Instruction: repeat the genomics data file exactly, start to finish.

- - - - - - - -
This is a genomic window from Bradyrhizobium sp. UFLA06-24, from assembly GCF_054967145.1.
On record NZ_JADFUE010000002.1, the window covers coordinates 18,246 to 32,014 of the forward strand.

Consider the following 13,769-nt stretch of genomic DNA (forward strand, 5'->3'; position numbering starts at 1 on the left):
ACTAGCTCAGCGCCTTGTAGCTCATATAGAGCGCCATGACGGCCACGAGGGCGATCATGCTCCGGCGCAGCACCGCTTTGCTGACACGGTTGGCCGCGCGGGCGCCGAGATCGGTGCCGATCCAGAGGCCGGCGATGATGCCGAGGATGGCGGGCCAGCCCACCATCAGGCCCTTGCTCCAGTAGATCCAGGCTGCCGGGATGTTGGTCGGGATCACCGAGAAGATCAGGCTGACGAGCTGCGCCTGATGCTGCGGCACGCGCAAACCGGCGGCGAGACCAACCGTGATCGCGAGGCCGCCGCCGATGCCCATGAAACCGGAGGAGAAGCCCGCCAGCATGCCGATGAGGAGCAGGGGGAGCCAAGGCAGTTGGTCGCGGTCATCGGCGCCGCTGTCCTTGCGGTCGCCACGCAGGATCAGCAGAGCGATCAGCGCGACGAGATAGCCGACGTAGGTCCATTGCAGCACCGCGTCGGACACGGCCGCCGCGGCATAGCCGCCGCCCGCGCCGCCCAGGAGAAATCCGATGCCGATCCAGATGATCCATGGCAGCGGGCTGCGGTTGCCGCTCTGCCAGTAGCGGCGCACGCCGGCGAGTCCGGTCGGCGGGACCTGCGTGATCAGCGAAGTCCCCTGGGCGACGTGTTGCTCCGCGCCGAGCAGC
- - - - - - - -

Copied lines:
This is a genomic window from Bradyrhizobium sp. UFLA06-24, from assembly GCF_054967145.1.
On record NZ_JADFUE010000002.1, the window covers coordinates 18,246 to 32,014 of the forward strand.

Consider the following 13,769-nt stretch of genomic DNA (forward strand, 5'->3'; position numbering starts at 1 on the left):
ACTAGCTCAGCGCCTTGTAGCTCATATAGAGCGCCATGACGGCCACGAGGGCGATCATGCTCCGGCGCAGCACCGCTTTGCTGACACGGTTGGCCGCGCGGGCGCCGAGATCGGTGCCGATCCAGAGGCCGGCGATGATGCCGAGGATGGCGGGCCAGCCCACCATCAGGCCCTTGCTCCAGTAGATCCAGGCTGCCGGGATGTTGGTCGGGATCACCGAGAAGATCAGGCTGACGAGCTGCGCCTGATGCTGCGGCACGCGCAAACCGGCGGCGAGACCAACCGTGATCGCGAGGCCGCCGCCGATGCCCATGAAACCGGAGGAGAAGCCCGCCAGCATGCCGATGAGGAGCAGGGGGAGCCAAGGCAGTTGGTCGCGGTCATCGGCGCCGCTGTCCTTGCGGTCGCCACGCAGGATCAGCAGAGCGATCAGCGCGACGAGATAGCCGACGTAGGTCCATTGCAGCACCGCGTCGGACACGGCCGCCGCGGCATAGCCGCCGCCCGCGCCGCCCAGGAGAAATCCGATGCCGATCCAGATGATCCATGGCAGCGGGCTGCGGTTGCCGCTCTGCCAGTAGCGGCGCACGCCGGCGAGTCCGGTCGGCGGGACCTGCGTGATCAGCGAAGTCCCCTGGGCGACGTGTTGCTCCGCGCCGAGCAGC